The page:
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Education and Training: College, medical school, and a year-long internship followed by three-four years of physiatrist residency
Average Salary: $199,343 per year
Job Outlook: Good

A physiatrist is a physician who specializes in physical medicine and rehabilitation. A physiatrist helps in restoring optimal function of patients who have sustained injuries to muscles, tissues, and the nervous system. The underlying philosophy for a physiatrist is to provide help with restoring the optimal functionality within the limitation placed upon their patients due to a disease, accident, or disorder, for which there is no cure. This is typically done by the combined use of medicines, physical training, movement and activities modification, and adaptive equipment and assistive devices.
Physiatrists need to perform electro-diagnostics for diagnosing various neuromuscular disorders. Physiatrists treat conditions such as musculoskeletal pain syndrome, sports injury, spinal cord injury, amputation, stroke rehabilitation, carpal tunnel syndrome, and traumatic brain injury. Physiatrists are also required to help with cardiopulmonary rehabilitation and chronic pain management. Physiatrists are trained to perform musculoskeletal and neurologic examinations.

Education and Training Requirements

Physiatrists are required to complete 4 years of medical school followed by one year of internship for the development of fundamental clinical skills. They are also required to clear the oral and written board certification examination in physical medicine and rehabilitation. Subsequently, physiatrists need to complete a three to four year internship, caring for hospitalized patients admitted for general rehabilitation (neurologic disorders such as multiple sclerosis, Guillain Barre syndrome, complicated amputations, and Myasthenia Gravis), stroke, spinal cord injury, brain injury, and pediatrics (muscular dystrophy and cerebral palsy). After completing their physiatrist residency, they also have the option to pursue a fellowship program in a sub-specialty of their choice. Common sub-specialties for physiatrists include neuromuscular medicine, spinal cord injury medicine, pediatric rehabilitation, and pain medicine.

Getting the Job

Over and above their educational requirements, physiatrists should be aware of the latest treatments for specific conditions. They should be calm and have strong interpersonal skills for educating patients about their conditions and communicating with the patient’s families. They need to have a desire to serve patients. They must be emotionally mature as they often face situations requiring tough decision-making and they need to be rational in making such decisions. They must have good bed-side manners and excellent communication skills.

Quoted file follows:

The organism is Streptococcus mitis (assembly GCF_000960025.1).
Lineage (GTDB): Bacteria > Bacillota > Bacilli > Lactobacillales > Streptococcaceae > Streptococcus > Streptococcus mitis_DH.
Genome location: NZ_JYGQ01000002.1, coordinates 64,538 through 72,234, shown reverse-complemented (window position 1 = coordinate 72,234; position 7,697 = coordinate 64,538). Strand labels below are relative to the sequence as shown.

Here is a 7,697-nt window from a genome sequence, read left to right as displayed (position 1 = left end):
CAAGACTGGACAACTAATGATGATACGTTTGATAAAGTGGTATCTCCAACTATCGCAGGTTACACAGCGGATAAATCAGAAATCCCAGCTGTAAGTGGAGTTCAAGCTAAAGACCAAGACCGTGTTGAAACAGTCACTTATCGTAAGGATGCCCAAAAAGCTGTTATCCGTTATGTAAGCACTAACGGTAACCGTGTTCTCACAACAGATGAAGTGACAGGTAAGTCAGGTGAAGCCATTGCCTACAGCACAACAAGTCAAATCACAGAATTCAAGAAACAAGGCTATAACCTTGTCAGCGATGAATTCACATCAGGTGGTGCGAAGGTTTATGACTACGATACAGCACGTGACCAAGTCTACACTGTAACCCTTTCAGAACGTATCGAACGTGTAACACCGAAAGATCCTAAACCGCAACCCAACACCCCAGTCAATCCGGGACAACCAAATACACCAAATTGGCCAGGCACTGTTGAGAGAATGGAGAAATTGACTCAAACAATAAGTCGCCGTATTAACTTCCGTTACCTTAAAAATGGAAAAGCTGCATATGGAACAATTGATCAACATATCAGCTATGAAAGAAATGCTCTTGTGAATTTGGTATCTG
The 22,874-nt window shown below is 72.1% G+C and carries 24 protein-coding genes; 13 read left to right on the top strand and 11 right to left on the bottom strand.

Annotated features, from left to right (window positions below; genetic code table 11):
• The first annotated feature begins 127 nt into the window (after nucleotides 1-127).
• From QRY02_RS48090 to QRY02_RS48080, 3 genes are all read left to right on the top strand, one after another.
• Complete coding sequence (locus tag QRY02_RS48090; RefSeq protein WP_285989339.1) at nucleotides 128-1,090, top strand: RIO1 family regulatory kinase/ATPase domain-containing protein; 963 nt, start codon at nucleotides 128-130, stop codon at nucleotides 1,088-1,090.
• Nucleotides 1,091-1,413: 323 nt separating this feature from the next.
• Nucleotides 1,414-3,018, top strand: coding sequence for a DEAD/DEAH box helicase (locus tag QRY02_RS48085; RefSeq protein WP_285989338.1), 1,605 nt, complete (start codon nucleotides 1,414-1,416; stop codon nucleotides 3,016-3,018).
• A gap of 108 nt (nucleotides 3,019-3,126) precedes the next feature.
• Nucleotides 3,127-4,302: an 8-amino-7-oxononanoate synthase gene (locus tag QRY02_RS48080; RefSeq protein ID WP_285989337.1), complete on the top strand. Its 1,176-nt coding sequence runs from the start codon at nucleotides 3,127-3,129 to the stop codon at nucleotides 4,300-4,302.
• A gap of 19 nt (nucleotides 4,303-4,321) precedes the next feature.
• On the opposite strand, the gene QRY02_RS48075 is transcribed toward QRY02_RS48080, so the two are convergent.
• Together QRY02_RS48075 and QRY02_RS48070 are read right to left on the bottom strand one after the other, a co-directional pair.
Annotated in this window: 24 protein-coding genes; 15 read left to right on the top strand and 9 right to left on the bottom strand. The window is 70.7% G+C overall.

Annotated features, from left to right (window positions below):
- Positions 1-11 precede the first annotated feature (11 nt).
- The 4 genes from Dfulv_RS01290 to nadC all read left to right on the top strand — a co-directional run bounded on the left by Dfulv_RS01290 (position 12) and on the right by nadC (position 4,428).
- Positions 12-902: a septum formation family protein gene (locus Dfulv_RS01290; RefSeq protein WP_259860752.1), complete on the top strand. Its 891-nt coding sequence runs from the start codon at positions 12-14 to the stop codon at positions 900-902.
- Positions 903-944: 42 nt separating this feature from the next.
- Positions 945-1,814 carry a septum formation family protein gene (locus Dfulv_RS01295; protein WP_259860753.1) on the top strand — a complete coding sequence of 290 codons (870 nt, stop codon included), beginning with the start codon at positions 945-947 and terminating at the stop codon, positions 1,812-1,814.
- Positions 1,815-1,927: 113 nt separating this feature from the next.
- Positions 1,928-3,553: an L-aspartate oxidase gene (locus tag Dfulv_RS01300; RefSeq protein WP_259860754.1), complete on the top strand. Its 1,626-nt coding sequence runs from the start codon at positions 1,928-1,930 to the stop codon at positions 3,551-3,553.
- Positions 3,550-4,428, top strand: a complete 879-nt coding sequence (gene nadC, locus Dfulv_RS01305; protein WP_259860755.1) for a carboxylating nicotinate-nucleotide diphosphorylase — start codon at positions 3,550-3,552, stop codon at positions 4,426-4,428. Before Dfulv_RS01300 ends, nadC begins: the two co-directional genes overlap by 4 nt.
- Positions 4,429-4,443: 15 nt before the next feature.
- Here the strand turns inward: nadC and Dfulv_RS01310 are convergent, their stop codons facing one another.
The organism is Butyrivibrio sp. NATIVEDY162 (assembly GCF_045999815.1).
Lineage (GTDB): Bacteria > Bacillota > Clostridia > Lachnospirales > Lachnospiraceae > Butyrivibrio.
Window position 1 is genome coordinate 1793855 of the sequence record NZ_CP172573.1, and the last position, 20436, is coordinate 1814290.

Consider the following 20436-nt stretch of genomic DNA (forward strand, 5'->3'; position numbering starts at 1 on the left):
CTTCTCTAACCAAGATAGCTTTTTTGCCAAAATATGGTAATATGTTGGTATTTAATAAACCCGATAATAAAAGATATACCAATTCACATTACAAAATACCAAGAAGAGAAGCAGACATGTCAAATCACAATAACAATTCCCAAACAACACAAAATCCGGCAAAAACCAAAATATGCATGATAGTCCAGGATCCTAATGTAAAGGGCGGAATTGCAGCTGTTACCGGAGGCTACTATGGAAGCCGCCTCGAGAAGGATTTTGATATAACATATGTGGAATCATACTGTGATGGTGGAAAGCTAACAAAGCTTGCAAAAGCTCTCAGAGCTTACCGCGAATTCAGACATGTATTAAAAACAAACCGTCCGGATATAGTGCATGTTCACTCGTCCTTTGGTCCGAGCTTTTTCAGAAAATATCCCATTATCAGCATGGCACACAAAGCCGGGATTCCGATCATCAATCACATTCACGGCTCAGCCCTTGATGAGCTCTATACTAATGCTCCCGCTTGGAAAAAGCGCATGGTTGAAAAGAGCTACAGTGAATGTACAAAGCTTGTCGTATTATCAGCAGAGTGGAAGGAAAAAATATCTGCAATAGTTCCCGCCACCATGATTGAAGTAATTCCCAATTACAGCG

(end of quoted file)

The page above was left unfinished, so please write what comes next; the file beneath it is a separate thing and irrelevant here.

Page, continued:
Physiatrists tend to spend a considerable amount of time in education and practice and therefore they must be mentally tough to withstand the pressures of such a demanding career.

Job Prospects, Employment Outlook and Career Development

The job prospects for physiatrists are very good and employment opportunities are expected to grow by 20% for 2008-2018. Factors that will fuel the demand for physiatrists include a growing and aging population and the advancement in healthcare facilities permitting the survival of a greater number of trauma victims or those born with congenital disorders.
To further enhance their job prospects, physiatrists can pursue higher education and gain experience in a sub-specialty.

Working Conditions and Environment

The work environment for physiatrists varies depending on their area of specialization and the place of employment. Physiatrists might opt for a private practice, or work in a multi-specialty group-setting. They often work with educational organizations, private hospitals and clinics, and rehabilitation facilities.
Physiatrists typically treat referral patients and act in consulting roles. Common referrals for physiatrists come from orthopedic surgery, neurosurgery, oncology, and rheumatology. The lifestyle for physiatrists is reasonable with adequate personal time. Physiatrists might sometimes need to visit their patients; either in their homes or in hospitals. Physiatrists might need to work during evenings, nights, or weekends.
The work might be stressful but it offers immense satisfaction to see the patients optimize their quality of life and perform reasonably well within the limitations placed upon them by their specific condition.

Salary and Benefits

According to salary.com, the annual median salaries for physiatrists was $199,343. As per the Association for Academic Physiatrists, the typical annual salary for a first year out-of-residency physiatrist varied between $95,000 and $200,000. Other benefits offered to full-time salaried physiatrists include paid insurance, annual vacations, retirement benefits, and licensure fees.

Where to Go for More Information

American Academy of Physical Medicine and Rehabilitation
9700 W. Bryn Mawr Ave., Ste. 200
Rosemont, Illinois 60018
(847) 737-6000

Association of Academic Physiatrists
7250 Parkway Dr., Ste. 130
Hanover, MD 21076
(410) 712-7120

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